We’ve all received a computer file we didn’t know how to open. The secret to identifying a compatible software program lies in the three-or four-letter extension at the end of the file name — which, for many of us, is a meaningless alphabet soup. This glossary will help you unscramble those mystery letters.
? AVI: Audio Video Interleave. Most often played on Apple QuickTime or Windows Media Player, this format for sound and video clips is becoming obsolete.
? DOC: If you use Microsoft Word to type genealogy notes or correspondence, the resulting files are DOCS.
? GED: GEDCOM (short for Genealogical Data Communication). When genealogists who use different family tree programs want to share family files, they can convert their data to this standard file format any genealogy software can open.
? GIF: Graphics Interchange Format. Most image-editing software, such as Adobe Photoshop Elements or Jasc Paint Shop Pro, can open this graphics format for still and animated images. Excellent for simple images that contain text, it’s most often used for Web graphics with a small number of colors (not photos).
? HTML: Hypertext Markup Language. This is the predominant programming language for Web pages. Open an HTML file in Internet Explorer or another Web browser to view the “finish end page; use an HTML or plain-text editor such as Notepad to see or change the coding.
? JPG: Also JPEG, it’s short for Joint Photographic Experts Group. JPG has become the most widely used format for static photographic images because it can display millions of colors. You can view a JPG in image-editing software or a Web browser.
? MOV: Apple Quicktime Movie. MOV is probably the most common multimedia format for saving video or movie files, and is compatible with both Macintosh and Windows platforms.
? MP3: One of the most popular audio formats, MP3 compresses sound clips into small files without diminishing quality. You can play MP3s on a portable device such as an iPod, or software such as iTunes and RealPlayer.
• MPEG: Moving Picture Experts Group. Any Mac or Windows video player can read this video format, popular for creating movies that get distributed over the Internet. The related MPEG-4 format uses separate compression for audio and video tracks.
• PDF: Portable Document Format. Created to ease document exchange, PDF lets you view a file exactly as designed without the program that created it. All you need is the free Adobe Reader <www.adobe.com/productslacrobat/readstep2.html>.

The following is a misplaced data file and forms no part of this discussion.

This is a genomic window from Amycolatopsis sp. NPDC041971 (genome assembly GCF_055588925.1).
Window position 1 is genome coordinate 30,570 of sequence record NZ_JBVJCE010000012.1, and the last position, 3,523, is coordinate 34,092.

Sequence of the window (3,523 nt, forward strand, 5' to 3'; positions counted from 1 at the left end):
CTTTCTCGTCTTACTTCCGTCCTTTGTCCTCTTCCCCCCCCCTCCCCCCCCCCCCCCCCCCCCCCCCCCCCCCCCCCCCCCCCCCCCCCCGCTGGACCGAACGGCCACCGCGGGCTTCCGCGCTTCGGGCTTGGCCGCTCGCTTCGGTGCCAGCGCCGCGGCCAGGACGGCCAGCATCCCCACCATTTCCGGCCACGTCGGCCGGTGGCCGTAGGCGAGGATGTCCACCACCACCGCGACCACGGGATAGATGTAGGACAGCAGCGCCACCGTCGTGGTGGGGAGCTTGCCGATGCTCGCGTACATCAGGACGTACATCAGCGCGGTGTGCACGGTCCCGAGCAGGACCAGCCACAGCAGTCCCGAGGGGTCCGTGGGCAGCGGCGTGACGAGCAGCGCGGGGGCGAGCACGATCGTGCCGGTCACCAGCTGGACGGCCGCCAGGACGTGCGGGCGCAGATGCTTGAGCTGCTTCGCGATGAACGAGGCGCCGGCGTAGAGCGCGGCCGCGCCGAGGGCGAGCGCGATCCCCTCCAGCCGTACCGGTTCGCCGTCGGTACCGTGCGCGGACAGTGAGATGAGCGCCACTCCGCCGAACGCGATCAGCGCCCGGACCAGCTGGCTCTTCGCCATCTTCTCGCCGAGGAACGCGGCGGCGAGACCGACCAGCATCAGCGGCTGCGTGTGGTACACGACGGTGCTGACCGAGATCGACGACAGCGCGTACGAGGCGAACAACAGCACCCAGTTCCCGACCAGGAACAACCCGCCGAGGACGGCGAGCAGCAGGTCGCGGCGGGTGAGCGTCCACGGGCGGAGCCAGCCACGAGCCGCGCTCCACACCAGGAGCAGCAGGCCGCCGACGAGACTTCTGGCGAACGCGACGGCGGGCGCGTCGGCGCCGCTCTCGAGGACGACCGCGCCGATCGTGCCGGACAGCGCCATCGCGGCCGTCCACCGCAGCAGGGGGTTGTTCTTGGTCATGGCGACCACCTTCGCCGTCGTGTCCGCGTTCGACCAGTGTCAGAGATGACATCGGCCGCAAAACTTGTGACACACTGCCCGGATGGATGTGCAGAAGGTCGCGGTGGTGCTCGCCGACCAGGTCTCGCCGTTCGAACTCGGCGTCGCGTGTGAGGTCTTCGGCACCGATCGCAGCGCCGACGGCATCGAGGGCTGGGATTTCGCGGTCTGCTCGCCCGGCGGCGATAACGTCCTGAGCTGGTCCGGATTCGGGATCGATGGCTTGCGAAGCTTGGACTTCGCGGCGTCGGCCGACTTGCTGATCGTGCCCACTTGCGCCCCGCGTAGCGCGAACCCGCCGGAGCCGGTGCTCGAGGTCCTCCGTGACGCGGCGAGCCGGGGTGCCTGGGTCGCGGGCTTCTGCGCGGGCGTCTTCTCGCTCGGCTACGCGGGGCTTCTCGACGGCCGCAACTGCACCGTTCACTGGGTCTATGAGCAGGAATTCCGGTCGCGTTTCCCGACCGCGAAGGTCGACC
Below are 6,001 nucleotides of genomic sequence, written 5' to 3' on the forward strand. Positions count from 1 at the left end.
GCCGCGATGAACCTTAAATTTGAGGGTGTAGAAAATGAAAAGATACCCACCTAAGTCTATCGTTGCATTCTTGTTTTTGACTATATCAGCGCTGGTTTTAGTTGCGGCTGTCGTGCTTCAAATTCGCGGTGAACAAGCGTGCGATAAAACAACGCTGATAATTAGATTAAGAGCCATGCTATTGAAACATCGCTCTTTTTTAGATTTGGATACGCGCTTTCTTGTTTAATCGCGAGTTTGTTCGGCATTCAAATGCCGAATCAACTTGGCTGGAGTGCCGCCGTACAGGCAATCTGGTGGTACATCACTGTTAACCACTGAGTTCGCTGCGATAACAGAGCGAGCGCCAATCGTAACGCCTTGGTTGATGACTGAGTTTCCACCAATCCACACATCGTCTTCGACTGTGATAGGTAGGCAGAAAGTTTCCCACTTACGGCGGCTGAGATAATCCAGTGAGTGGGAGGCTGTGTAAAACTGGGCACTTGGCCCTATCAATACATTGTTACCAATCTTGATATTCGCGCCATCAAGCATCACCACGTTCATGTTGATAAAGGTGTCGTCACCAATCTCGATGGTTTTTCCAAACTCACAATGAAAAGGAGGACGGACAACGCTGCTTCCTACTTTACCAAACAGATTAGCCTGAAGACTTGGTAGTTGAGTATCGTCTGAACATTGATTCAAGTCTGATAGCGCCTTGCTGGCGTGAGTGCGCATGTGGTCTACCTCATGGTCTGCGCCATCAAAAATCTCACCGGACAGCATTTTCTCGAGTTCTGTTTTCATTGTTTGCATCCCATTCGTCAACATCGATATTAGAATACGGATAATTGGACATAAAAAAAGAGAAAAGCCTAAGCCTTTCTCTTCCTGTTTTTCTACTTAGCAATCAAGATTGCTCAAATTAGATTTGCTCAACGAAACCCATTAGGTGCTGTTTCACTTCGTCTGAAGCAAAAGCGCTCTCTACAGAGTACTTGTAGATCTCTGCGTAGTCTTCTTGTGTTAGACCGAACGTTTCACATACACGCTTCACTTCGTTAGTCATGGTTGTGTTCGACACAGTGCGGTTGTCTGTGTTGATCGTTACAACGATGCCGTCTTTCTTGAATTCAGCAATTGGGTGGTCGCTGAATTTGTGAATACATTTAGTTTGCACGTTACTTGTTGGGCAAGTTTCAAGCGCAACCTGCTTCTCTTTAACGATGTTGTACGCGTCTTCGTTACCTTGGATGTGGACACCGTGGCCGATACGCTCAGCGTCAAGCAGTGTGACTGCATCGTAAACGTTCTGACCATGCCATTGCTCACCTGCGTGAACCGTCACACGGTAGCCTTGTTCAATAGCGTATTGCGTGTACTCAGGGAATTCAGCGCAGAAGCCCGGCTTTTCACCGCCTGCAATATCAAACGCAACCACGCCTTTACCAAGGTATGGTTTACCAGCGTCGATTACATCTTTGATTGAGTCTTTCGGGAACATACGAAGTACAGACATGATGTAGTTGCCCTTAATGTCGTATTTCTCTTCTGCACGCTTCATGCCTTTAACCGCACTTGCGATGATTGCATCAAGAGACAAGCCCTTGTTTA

• PNG: Portable Network Graphics. Developed as a replacement for GIF — and used for the same types of files — PNG compresses better, resulting in a smaller-size files of equal quality. Most image-editing software can open PNG files.
• SIT: A file compressed by Stuff It software. SIT files originally were Mac-only, but now Windows can create and open them, too. Note that SIT and ZIP (below) shrink down other file formats for exchanging or archiving. You still need the applicable software to view the original files once you’ve “unstuffed” them.
• TIFF: Tagged Image File Format. Good for bitmap (pixel-based) images, such as photographs. Since TIFF produces large files, it’s excellent if the end use is print (not Web) or archival.
• TXT: Refers to plain-text files with little formatting; for example, no bold, italics or underlining. This format is most commonly used in simple text editors such as Windows Notepad and Mac Text Edit, but you can open them in almost any program that can read a plain-text file (including word processors), making them good for file sharing.
• WAV: Short for waveform, WAV is the standard format for storing audio on a PC. You can play WAV files on Windows or Mac in a program such as Windows Media Player or iTunes.
• WMA: Windows Media Audio. WMA produces smaller files than WAV. You can listen to them on similar software, including Windows Media Player and RealPlayer.
• ZIP: Similar to SIT, ZIP compresses a document or documents into one smaller file for sharing or archiving. Windows users can create ZIP files using a program such as WINZIP, while Mac OSX users can simply Control-click a file and select Create Archive of “file name”.
Below are the extensions for files created by popular genealogy software. If you receive a file you can’t open, ask the sender to save it as a GEDCOM (GED).
? FDB: Legacy Family Tree
? FTW: Family Tree Maker
? PAF: Personal Ancestral File
? PJC: The Master Genealogist